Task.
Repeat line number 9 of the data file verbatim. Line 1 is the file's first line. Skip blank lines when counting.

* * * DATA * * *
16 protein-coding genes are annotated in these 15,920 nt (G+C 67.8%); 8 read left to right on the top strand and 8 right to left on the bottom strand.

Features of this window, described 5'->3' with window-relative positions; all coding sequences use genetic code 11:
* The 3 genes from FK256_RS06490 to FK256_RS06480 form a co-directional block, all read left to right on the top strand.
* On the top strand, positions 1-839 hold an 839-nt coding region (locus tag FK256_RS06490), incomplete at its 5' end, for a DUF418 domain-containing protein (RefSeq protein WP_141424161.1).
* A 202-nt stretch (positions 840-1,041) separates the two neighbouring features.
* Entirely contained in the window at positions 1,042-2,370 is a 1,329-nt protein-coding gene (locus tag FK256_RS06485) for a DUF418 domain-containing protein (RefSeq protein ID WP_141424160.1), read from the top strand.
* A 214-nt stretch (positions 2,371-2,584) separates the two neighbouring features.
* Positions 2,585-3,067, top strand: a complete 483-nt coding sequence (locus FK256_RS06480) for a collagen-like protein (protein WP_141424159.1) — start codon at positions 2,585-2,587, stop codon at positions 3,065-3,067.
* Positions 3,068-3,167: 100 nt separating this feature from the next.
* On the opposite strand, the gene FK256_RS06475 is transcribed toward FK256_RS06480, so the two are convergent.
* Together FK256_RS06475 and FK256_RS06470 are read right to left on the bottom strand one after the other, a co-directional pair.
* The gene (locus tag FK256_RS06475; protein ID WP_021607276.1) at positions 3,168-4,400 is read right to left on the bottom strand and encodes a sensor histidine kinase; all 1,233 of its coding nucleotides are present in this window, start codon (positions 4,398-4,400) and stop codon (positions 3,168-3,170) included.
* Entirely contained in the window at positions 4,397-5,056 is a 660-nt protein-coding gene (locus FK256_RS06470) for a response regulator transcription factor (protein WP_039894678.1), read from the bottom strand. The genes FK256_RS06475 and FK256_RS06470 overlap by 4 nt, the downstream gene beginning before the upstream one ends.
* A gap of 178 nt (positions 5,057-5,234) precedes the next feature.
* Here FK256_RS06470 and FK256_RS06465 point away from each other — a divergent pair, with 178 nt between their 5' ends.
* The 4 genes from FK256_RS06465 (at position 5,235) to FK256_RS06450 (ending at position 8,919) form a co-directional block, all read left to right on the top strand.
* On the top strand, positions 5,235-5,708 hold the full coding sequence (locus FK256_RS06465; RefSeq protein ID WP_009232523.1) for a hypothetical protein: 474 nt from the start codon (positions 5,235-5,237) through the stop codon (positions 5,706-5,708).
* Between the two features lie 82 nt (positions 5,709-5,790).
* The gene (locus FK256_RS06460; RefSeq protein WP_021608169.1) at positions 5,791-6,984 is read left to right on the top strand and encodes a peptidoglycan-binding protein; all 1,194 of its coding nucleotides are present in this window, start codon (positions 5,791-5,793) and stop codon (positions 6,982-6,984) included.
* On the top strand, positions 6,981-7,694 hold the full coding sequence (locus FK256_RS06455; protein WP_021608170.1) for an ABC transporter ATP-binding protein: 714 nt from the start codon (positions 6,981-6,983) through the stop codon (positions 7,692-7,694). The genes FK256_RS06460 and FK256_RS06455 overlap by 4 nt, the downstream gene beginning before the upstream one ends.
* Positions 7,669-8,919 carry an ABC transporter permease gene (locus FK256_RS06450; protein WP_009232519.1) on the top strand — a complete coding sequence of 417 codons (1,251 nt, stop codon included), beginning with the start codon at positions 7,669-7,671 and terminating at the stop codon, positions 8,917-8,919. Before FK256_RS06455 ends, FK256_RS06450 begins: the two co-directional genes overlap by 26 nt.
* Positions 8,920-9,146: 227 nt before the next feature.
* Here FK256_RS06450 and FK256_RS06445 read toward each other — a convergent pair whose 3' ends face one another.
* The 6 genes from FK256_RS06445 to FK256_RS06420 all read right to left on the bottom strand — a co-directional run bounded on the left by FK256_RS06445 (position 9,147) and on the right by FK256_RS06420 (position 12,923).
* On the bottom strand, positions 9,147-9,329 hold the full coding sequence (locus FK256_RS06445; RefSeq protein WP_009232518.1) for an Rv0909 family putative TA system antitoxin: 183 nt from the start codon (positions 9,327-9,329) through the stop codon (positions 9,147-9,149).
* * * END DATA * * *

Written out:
* Positions 3,068-3,167: 100 nt separating this feature from the next.